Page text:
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Sunday, June 18, 2006
 
World Cup Politics

My thanks again to Michael and everyone else for their allowance of my posts. I dedicate this also to my father, whose life with my mother began in the shadow of the Vietnam War and who always commended to me the nexus between sports and war.

The World Cup has also brought this connection to the front. On the one hand, the proposed visit of the Iranian President to Germany, a nation that criminalizes the denial of the Holocaust, has caused its own controversy. That story has been marred largely by the poilitical triangulation of Neo-Nazi and Anti-Nazi forces in Germany with the Iranian President.

Yet the more pertinent story, I think, is the ban on the World Cup instituted by a fundamentalist Somali caliphate. They control only a part of the country. Yet the notion here is that the advertisement of alcohol marks the World Cup as inappropriate for an Islamic audience. They have banned the viewing of the Cup, including its showing in public film halls. Somali film halls showing soccer games have been a site for warfare before this World Cup, as well.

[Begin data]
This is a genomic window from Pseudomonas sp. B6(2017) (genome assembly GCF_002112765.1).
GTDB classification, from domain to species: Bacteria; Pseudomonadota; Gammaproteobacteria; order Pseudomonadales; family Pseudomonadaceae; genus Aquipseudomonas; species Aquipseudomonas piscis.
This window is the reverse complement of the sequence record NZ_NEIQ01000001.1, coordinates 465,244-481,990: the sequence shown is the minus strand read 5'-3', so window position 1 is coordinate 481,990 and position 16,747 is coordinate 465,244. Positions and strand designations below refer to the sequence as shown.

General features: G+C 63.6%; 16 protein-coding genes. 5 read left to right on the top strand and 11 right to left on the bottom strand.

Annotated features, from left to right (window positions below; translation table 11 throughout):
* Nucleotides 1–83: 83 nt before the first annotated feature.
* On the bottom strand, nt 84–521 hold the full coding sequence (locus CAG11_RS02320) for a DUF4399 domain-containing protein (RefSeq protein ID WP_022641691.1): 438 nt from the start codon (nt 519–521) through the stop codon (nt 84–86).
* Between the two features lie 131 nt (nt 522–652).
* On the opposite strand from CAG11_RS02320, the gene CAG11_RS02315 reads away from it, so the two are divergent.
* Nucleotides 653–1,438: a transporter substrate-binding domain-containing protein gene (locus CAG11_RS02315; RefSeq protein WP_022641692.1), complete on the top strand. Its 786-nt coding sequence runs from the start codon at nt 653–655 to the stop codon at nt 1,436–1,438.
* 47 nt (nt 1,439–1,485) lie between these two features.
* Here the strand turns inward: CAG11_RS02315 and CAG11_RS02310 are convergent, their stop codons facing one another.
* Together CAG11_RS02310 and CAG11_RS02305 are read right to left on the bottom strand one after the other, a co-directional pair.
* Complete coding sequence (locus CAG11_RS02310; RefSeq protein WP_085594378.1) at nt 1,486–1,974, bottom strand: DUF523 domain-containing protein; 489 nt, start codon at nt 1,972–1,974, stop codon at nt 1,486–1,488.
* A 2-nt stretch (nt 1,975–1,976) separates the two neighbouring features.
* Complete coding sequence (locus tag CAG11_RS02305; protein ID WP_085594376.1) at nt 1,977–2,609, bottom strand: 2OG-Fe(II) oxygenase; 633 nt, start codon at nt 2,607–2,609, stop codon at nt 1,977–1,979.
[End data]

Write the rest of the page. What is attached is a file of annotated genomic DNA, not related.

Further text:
I favor the depoliticization of sports, where possible. Here, I think it is. A norm developed during the Middle Ages and afterwards, concerning using Churches as sanctuaries (see 16 St. Thomas L. Rev. 473). I wonder if sports halls can be treated in the same way and if a consensus could build to condemn violence at sports arenas (and film halls showing sports events). I wonder too whether sports halls could become a forum for humanity, where various sides of political conflicts can come together. Though not an apolitical ambition, I hope it a worthwhile one. If it is soccer or sport that unites a divided nation, so be it.





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